Q: Who is considered fully vaccinated?

A: People are considered fully vaccinated for COVID-19 ≥2 weeks after they have received the second dose in a 2-dose series (Pfizer-BioNTech or Moderna), or ≥2 weeks after they have received a single-dose vaccine (Johnson and Johnson (J&J)/Janssen). There is currently no post-vaccination time limit on fully vaccinated status.

This guidance applies to COVID-19 vaccines currently either approved or authorized for emergency use by the U.S. Food and Drug Administration (Pfizer-BioNTech, Moderna, and Johnson & Johnson [J&J]/Janssen COVID-19 vaccines). This guidance can also be applied to COVID-19 vaccines that have been listed for emergency use by the World Health Organization (e.g., AstraZeneca/Oxford). More information is available at Interim Clinical Considerations for Use of COVID-19 Vaccines | CDC.

NewQ: Can an employee who participates in a clinical trial for a COVID-19 vaccine be considered fully vaccinated?

A: Clinical trial participants from a U.S. site who are documented to have received the full series of an “active” (not placebo) COVID-19 vaccine candidate, for which vaccine efficacy has been independently confirmed (e.g., by a data and safety monitoring board), can be considered fully vaccinated 2 weeks after they have completed the vaccine series. Currently, the Novavax COVID-19 vaccine meets these criteria. More information is available here.

UpdatedQ: Are agencies required to establish different safety protocols for fully vaccinated and not fully vaccinated individuals?

A: Yes. Fully vaccinated individuals do not need to physically distance or have restrictions on their official travel (although they still must comply with any local requirements and relevant CDC guidance for fully vaccinated individuals while traveling). Fully vaccinated individuals in areas of substantial or high transmission (see the CDC COVID-19 Data Tracker County View) need to wear a mask in public indoor settings. Fully vaccinated individuals in areas of low or moderate transmission do not need to wear a mask, unless required by state or local regulations or laws.

Fully vaccinated individuals might choose to wear a mask regardless of the level of transmission for a variety of reasons.

Some employees will not be vaccinated because they are legally entitled to a reasonable accommodation. Some onsite contractor employees may not yet be subject to a contractual requirement to be vaccinated. Individuals who are not fully vaccinated or who decline to provide information about their vaccination status must wear masks regardless of community transmission level, physically distance, and comply with travel requirements for not fully vaccinated individuals

Prior to being subject to a contractual requirement to be vaccinated, onsite contractor employees who are not fully vaccinated or who decline to provide information about their vaccination status must provide proof of a negative COVID-19 test from no later than the previous 3 days prior to entry to a federal building. If a contractor employee is regularly tested pursuant to an agency testing program, then they do not need to provide proof of a negative COVID-19 test from no later than the previous 3 days prior to entry to a federal building unless required to by the agency testing program.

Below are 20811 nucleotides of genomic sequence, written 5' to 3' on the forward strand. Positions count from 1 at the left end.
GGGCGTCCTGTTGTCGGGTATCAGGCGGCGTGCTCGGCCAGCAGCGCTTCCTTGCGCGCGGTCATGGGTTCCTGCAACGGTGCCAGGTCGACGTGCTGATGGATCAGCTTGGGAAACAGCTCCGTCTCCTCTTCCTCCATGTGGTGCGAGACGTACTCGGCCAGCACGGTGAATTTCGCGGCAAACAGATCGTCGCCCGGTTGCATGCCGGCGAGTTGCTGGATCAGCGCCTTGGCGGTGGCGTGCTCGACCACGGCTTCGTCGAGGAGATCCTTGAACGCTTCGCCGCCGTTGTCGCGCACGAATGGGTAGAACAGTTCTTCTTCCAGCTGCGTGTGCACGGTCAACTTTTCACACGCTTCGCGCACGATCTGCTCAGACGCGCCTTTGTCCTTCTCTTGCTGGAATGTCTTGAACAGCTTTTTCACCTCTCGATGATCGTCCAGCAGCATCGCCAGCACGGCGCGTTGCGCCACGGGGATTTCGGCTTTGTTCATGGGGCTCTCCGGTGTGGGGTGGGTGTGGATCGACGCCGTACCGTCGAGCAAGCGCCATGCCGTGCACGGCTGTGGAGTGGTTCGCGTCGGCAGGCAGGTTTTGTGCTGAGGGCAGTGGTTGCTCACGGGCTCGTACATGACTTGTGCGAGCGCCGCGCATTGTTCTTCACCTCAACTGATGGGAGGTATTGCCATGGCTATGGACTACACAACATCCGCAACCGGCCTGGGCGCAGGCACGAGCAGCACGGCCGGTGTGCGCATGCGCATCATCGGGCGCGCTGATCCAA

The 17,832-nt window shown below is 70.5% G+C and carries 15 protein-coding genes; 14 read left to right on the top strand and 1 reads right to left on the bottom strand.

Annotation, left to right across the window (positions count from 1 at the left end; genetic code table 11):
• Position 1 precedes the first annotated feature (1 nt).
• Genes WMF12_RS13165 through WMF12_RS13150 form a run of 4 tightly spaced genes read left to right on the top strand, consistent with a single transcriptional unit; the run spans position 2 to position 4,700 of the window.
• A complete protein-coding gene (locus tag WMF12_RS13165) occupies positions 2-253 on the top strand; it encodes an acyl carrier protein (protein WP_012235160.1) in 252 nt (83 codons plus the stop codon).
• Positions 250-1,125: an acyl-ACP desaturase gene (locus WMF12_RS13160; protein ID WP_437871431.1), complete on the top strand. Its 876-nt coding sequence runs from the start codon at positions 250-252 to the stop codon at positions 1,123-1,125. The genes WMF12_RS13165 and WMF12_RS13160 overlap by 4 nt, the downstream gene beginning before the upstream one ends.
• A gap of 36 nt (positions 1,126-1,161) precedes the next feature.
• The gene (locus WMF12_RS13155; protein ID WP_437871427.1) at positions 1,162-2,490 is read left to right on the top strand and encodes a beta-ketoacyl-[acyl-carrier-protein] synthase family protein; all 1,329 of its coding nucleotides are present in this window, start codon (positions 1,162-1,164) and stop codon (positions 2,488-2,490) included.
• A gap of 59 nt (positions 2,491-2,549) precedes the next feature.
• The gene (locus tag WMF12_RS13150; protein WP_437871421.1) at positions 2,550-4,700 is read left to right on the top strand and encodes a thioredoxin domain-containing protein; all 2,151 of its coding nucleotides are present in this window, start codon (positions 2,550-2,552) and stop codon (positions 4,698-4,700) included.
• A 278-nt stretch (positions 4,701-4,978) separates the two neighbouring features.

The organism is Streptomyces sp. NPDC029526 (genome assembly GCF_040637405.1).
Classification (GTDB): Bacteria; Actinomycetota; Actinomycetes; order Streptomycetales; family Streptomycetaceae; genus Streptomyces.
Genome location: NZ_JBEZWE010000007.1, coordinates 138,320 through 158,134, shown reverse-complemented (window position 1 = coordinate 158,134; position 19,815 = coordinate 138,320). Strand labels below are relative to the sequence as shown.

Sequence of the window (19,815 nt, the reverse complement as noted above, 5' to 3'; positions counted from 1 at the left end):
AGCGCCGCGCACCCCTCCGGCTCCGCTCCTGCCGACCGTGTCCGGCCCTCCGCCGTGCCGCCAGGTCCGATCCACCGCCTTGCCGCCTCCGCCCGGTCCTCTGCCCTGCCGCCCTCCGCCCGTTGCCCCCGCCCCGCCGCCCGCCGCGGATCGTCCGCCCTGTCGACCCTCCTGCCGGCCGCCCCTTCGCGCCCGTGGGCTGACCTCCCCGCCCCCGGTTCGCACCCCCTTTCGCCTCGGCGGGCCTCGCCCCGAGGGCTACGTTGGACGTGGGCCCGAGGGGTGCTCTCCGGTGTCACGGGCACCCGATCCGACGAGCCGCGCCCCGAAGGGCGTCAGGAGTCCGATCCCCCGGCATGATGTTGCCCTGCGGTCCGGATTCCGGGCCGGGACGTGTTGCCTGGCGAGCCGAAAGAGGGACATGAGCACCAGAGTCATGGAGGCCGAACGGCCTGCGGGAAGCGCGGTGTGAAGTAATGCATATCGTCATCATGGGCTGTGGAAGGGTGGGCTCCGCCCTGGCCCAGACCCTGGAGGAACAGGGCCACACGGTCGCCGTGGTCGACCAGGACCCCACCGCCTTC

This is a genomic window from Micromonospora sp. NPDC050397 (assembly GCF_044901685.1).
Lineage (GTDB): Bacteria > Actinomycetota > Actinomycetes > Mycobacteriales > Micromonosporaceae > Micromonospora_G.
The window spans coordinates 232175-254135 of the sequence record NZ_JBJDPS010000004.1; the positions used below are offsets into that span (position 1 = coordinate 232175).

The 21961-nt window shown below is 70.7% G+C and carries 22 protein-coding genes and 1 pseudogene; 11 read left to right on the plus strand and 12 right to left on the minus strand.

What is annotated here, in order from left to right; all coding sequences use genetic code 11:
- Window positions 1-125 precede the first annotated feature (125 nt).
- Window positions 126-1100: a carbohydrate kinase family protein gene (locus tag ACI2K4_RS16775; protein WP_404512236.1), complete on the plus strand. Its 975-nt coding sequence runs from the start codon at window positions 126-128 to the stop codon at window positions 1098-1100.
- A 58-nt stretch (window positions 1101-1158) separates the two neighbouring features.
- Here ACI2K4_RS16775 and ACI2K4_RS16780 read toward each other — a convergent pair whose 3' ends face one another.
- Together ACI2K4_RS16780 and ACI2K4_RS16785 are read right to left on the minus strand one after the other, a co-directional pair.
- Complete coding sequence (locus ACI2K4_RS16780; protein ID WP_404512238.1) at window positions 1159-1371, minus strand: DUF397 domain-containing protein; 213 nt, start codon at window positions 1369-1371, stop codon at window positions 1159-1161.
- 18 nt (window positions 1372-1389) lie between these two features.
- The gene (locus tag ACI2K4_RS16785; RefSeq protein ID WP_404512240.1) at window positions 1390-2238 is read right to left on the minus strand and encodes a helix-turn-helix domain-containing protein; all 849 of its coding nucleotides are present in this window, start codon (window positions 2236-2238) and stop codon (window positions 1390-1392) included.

Visitors will be asked to provide information about their vaccination status. Individuals who decline to provide information on their vaccination status will be treated as not fully vaccinated for purposes of agency COVID-19 workplace safety plans and protocols. Visitors who are not fully vaccinated must provide proof of a negative COVID-19 test that occurred within the previous 3 days prior to entry to a federal building.

Individuals entering a federal building or federal land to obtain a public service or benefit do not need to provide information about their vaccination status or provide proof of a negative COVID-19 test. If they are not fully vaccinated, they must comply with all relevant CDC guidance, including wearing a mask.

NewQ: Prior to an employee being fully vaccinated, what protocols should that individual follow?

A: Federal employees who are not fully vaccinated must comply with all agency requirements for individuals who are not fully vaccinated, including those requirements related to masking, physical distancing, and travel, subject to any legally required reasonable accommodation. In determining safety protocols for employees ahead of the deadline for employee vaccination, agencies can use information from vaccination attestations submitted by employees, or other information that the agency has on the vaccination status of employees (for example, information available to the agency because the agency administered the vaccine to an employee or the agency conducted a survey of its employees regarding vaccination status) consistent with the requirements of the Privacy Act.

Where the agency already has the requisite information regarding vaccination status, it can utilize that information for purposes of determining the proper safety protocols to apply to that individual. When an employee discloses that they are not fully vaccinated, or if an agency does not know the vaccination status of an employee, agencies should follow the protocols for an individual who is not fully vaccinated for purposes of implementing safety measures.

UpdatedQ: If a federal employee seeks to enter space under the control of another agency, must they complete a Certification of Vaccination form at that agency?

A: Yes, federal employees are treated as visitors during their visit to another agency, meaning they would need to complete a Certification of Vaccination form and, if they are not fully vaccinated, they would need to show proof of a negative COVID-19 test result within the past 3 days. As with other visitors, the employee should keep the form with them during their time onsite at the other agency.